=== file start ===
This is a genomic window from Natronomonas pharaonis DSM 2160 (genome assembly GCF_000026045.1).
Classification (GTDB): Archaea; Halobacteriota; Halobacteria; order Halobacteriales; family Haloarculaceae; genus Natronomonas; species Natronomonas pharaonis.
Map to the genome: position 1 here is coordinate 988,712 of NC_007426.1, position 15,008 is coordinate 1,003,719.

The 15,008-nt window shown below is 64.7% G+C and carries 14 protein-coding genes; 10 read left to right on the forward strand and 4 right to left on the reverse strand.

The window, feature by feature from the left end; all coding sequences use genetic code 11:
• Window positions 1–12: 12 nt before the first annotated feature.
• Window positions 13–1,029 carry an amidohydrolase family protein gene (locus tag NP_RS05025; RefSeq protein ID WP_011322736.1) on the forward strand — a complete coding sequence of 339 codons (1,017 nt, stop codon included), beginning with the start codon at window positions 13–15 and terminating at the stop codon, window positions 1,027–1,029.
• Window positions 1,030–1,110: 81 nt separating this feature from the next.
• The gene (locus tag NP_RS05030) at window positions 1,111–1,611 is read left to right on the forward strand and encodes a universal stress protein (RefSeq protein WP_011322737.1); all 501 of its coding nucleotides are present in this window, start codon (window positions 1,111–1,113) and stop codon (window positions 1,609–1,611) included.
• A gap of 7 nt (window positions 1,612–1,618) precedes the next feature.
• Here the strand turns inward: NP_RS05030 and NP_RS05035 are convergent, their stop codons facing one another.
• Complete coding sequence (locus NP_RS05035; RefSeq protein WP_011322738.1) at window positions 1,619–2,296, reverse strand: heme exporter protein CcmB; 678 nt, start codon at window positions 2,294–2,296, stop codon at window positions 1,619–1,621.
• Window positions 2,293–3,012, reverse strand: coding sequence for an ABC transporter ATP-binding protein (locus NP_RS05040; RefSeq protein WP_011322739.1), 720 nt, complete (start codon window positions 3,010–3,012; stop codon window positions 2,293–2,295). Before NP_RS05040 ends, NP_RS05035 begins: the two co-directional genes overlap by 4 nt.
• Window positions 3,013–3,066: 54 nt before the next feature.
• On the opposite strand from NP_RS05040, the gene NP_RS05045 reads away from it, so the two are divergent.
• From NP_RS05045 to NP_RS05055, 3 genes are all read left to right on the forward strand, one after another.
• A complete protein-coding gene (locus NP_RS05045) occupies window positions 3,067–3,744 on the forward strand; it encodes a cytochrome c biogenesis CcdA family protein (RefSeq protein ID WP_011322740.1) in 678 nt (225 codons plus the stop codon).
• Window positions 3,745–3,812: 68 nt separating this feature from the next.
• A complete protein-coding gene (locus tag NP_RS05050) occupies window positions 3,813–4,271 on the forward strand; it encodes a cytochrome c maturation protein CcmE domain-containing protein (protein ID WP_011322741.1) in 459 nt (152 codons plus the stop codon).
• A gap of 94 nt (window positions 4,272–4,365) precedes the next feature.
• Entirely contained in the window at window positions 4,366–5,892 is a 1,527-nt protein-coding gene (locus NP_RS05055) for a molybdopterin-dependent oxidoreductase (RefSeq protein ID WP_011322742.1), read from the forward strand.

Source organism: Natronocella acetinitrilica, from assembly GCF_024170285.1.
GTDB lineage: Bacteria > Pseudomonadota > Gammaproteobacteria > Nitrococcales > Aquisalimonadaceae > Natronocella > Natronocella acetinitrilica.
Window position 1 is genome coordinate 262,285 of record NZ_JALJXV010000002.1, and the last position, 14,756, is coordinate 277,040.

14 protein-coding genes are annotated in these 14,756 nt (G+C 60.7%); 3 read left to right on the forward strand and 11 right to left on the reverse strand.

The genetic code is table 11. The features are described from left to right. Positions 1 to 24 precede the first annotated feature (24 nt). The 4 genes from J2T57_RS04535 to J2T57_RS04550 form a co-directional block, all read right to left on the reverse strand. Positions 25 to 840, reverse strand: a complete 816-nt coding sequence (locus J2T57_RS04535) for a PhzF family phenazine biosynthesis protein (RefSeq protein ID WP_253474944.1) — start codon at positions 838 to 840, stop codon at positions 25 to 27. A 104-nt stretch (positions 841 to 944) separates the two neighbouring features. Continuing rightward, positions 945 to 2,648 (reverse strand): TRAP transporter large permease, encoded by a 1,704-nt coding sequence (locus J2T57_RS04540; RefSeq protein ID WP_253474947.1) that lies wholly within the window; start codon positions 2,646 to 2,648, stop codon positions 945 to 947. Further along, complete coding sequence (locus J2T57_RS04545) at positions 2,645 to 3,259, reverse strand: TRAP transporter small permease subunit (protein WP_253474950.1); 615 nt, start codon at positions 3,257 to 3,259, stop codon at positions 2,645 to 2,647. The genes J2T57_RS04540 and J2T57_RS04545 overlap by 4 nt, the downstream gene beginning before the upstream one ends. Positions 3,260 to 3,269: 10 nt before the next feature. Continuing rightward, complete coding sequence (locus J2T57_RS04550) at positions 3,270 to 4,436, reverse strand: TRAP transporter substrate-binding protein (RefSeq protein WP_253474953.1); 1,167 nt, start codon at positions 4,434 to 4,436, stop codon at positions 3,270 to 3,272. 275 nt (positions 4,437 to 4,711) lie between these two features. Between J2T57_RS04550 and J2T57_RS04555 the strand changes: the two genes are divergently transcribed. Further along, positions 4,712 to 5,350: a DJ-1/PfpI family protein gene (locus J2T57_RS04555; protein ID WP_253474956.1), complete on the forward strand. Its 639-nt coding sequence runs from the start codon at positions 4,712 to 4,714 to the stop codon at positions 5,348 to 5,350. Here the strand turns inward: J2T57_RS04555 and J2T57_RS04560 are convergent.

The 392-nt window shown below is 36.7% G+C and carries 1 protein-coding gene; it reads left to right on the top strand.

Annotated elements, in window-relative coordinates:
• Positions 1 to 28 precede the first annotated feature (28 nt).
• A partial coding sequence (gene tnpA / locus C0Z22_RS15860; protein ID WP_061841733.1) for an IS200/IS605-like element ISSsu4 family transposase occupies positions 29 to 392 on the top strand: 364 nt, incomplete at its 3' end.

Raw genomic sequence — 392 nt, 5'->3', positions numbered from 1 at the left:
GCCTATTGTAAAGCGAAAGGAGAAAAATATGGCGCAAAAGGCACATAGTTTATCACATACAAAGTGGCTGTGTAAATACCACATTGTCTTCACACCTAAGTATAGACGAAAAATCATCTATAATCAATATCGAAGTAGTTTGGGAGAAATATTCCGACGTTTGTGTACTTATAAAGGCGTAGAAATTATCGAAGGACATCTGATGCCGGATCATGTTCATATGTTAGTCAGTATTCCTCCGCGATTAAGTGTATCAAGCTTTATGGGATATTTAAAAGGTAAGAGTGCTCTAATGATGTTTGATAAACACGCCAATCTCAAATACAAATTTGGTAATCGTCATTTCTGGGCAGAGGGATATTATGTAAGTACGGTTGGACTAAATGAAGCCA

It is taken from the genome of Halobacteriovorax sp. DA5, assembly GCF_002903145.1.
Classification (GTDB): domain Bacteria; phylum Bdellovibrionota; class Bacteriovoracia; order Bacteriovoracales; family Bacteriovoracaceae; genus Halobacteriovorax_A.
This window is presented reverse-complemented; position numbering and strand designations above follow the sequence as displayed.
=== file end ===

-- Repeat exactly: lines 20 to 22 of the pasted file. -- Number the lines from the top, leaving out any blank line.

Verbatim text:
• A gap of 94 nt (window positions 4,272–4,365) precedes the next feature.
• Entirely contained in the window at window positions 4,366–5,892 is a 1,527-nt protein-coding gene (locus NP_RS05055) for a molybdopterin-dependent oxidoreductase (RefSeq protein ID WP_011322742.1), read from the forward strand.

Source organism: Natronocella acetinitrilica, from assembly GCF_024170285.1.